UAB requires healthcare employees to get COVID vaccines –

Uab Requires Healthcare Employees To Get Covid Vaccines Al Com
Uab Requires Healthcare Employees To Get Covid Vaccines Al Com

This story has been updated.

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For months, the University of Alabama at Birmingham has been spreading the word and helping Alabama residents get COVID-19 vaccinations; now, it will require Health System employees at its hospital and clinics to get shots.

“Patients in our hospital and clinical settings are vulnerable, very sick and at higher risk for complications,” said vice president of clinical support services Dr. Sarah Nafziger, in a news release. “Unvaccinated health care workers put these patients at greater risk, given that their jobs require close interaction with them and others who are immunocompromised.”

Just under 36% of Alabama’s population is fully vaccinated. According to the university, 72% of faculty and staff currently are vaccinated. Health system clinical employees, which number some 16,000, must receive all of their shots by Nov. 12, according to officials.

Read more: Alabama has only net of 2 hospital beds available in the state.

It is not clear how the system plans to verify vaccination status. It is also not clear how officials plan to avoid Alabama’s new COVID-19 “vaccine passport law,” passed in May, which allows general employee vaccination requirements, but bars state and local agencies from requiring immunization in order to enter a government building.

Spokesman Bob Shepard said employees unvaccinated by the deadline might be disciplined and could face termination, suspension of clinical privileges or other action.

Shepard also said that the health system, “an Alabama non-profit corporation, is not requiring vaccinations or proof of such to enter our facilities. This plan – carefully developed to comply with legal requirements – requires Health System workers to be vaccinated to meet our stated goals and purpose including keeping our patients and employees safe and maintaining our ability to provide critical services to citizens across Alabama.”

UAB’s academic side also plans to offer $400 incentives to employees who are fully vaccinated or have received one shot by Sept. 30.

Nafziger said the virus has threatened the hospital and health care workers’ ability to provide safe and effective care.

Read more: Schools switch to masks, send students home as cases rise.

“Extensive data show vaccines are safe and effective, and we have a responsibility as a healthcare entity to provide a safe environment to protect our patients, employees and community and serve as a leader in the fight against COVID-19,” she said. “If more people don’t get vaccinated, and hospitalizations continue to increase, we will not be able to care for patients who need us; we’ve already decreased important services.”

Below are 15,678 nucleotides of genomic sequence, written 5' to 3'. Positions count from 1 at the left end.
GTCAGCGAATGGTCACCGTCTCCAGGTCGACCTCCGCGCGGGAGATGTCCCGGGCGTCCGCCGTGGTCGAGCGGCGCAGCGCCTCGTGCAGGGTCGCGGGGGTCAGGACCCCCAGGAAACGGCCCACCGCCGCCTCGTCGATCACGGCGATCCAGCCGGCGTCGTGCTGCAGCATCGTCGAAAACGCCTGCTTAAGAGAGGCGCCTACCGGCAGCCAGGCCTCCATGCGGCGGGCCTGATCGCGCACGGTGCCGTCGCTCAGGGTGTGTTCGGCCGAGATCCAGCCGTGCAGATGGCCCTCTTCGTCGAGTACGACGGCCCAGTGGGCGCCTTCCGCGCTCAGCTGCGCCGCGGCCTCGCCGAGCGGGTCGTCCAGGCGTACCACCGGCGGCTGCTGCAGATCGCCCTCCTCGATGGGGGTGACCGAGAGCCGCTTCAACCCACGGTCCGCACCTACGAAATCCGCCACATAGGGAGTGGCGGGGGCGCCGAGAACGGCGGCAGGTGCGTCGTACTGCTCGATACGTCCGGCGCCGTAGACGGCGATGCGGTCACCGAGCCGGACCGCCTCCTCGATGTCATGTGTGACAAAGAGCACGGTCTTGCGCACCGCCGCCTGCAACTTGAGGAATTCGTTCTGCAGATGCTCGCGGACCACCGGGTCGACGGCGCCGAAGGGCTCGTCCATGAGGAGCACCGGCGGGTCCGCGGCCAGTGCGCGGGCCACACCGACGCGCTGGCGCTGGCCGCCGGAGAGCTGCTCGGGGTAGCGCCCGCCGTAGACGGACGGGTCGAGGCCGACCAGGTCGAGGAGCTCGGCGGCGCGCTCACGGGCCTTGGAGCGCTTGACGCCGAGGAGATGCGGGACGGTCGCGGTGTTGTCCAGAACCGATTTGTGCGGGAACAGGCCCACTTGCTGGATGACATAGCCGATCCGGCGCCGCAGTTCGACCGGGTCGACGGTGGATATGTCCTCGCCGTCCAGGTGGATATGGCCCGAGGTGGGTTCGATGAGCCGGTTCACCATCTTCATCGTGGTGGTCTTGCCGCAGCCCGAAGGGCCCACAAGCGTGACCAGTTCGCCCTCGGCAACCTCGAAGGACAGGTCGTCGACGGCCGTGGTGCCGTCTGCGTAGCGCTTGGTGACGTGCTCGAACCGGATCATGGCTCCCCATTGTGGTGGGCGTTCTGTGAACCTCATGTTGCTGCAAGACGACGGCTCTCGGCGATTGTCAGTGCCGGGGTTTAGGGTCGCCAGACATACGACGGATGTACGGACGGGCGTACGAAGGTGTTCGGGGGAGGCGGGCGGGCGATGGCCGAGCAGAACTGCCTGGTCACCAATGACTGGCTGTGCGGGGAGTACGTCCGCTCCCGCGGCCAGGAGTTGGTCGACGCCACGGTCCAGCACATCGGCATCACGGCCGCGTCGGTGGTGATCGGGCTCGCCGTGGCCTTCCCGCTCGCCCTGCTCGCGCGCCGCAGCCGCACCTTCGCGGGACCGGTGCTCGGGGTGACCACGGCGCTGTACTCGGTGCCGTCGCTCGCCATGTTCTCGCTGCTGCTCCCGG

Hospitals around the state are strained. Earlier on Tuesday, Michael Sloane, UAB’s Faculty Senate Chair and a member of its COVID-19 task force, said that “there are cancer patients forced to wait to get brain tumors removed because the hospital is full of unvaccinated people.”

Earlier this month, Ascension, the company that operates St. Vincent’s hospitals in Birmingham and Mobile, said it would require staff to get vaccinated by Nov. 12.

According to the Alabama Department of Public Health, the state has had 641,386 cases of COVID since March 2020, adding 4,023 in the last day.

The system already requires flu shots and other vaccines. Officials said exemptions may be available to people with disabilities, medical conditions or religious beliefs.

The decision to require the COVID-19 vaccine as the appropriate standard of care – as many other medical providers across the country are doing – was made in part because of the high transmissibility of the Delta variant and the resulting surge in unvaccinated inpatient cases.

“Around 90 percent of hospitalized COVID-19 patients are unvaccinated, and we are seeing more and more unvaccinated people having severe illness and dying from this Delta variant – even younger people without pre-existing conditions,” Nafziger said. “The Delta variant is serious, and aggressive measures like vaccine requirements are absolutely critical in stopping further spread. We know the risks of getting COVID far outweigh the minor, short-term risks of getting a vaccine, and the Delta variant is making this call to action more imperative than ever before.”